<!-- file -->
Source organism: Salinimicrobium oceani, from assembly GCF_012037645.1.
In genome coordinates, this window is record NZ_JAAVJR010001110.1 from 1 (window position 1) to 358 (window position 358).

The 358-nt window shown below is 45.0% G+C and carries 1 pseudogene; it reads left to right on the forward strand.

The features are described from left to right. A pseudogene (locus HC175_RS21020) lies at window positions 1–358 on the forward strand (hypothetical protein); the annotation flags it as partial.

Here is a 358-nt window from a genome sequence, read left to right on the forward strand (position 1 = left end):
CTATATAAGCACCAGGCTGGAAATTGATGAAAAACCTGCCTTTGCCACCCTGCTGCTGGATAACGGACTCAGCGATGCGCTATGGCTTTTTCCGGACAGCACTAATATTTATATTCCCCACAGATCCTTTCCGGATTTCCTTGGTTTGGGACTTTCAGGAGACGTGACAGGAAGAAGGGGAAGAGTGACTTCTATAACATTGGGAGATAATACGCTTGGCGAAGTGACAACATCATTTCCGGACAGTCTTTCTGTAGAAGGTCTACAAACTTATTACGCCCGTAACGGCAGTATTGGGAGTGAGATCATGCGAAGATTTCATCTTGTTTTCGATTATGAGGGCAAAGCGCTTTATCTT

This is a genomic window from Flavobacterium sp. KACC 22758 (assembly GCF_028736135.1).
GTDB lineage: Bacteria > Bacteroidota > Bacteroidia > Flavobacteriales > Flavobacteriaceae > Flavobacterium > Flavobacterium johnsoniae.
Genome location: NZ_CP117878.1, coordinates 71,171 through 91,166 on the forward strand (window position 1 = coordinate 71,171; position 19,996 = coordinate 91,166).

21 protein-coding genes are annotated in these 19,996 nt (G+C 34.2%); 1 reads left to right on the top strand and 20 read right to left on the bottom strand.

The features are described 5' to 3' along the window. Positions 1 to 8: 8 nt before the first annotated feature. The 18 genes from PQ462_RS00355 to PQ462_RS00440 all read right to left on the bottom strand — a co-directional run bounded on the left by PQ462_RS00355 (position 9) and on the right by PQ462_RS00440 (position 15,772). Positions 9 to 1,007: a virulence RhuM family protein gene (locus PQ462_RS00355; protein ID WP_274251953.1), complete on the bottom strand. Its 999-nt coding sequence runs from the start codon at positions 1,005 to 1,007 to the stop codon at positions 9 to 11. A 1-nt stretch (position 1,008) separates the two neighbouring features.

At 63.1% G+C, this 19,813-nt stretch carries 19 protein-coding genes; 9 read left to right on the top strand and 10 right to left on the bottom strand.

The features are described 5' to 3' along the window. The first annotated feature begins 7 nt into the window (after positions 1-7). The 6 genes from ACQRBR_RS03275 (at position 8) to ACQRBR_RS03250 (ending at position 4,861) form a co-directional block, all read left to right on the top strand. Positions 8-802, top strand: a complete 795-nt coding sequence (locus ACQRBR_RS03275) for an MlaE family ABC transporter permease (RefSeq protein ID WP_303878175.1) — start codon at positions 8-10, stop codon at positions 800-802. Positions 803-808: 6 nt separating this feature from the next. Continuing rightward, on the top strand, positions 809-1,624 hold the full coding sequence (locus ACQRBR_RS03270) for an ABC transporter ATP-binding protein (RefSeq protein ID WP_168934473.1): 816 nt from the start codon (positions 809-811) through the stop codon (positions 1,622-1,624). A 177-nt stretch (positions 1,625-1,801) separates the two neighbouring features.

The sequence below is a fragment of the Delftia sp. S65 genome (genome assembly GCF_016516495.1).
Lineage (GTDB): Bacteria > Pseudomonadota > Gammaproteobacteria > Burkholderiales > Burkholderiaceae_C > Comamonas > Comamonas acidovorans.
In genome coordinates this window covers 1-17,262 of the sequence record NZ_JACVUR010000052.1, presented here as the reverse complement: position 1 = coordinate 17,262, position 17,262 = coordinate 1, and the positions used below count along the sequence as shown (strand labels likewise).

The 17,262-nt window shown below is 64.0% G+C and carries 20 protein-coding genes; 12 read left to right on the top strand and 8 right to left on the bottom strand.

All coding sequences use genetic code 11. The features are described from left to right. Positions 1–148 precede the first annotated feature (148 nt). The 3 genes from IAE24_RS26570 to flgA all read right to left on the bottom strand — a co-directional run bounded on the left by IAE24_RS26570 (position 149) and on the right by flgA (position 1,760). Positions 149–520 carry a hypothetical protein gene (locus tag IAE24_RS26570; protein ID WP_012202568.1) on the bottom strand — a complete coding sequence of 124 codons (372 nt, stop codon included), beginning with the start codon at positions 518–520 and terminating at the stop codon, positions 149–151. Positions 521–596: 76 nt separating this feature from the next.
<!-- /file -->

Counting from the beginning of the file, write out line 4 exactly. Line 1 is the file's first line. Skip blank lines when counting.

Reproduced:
The features are described from left to right. A pseudogene (locus HC175_RS21020) lies at window positions 1–358 on the forward strand (hypothetical protein); the annotation flags it as partial.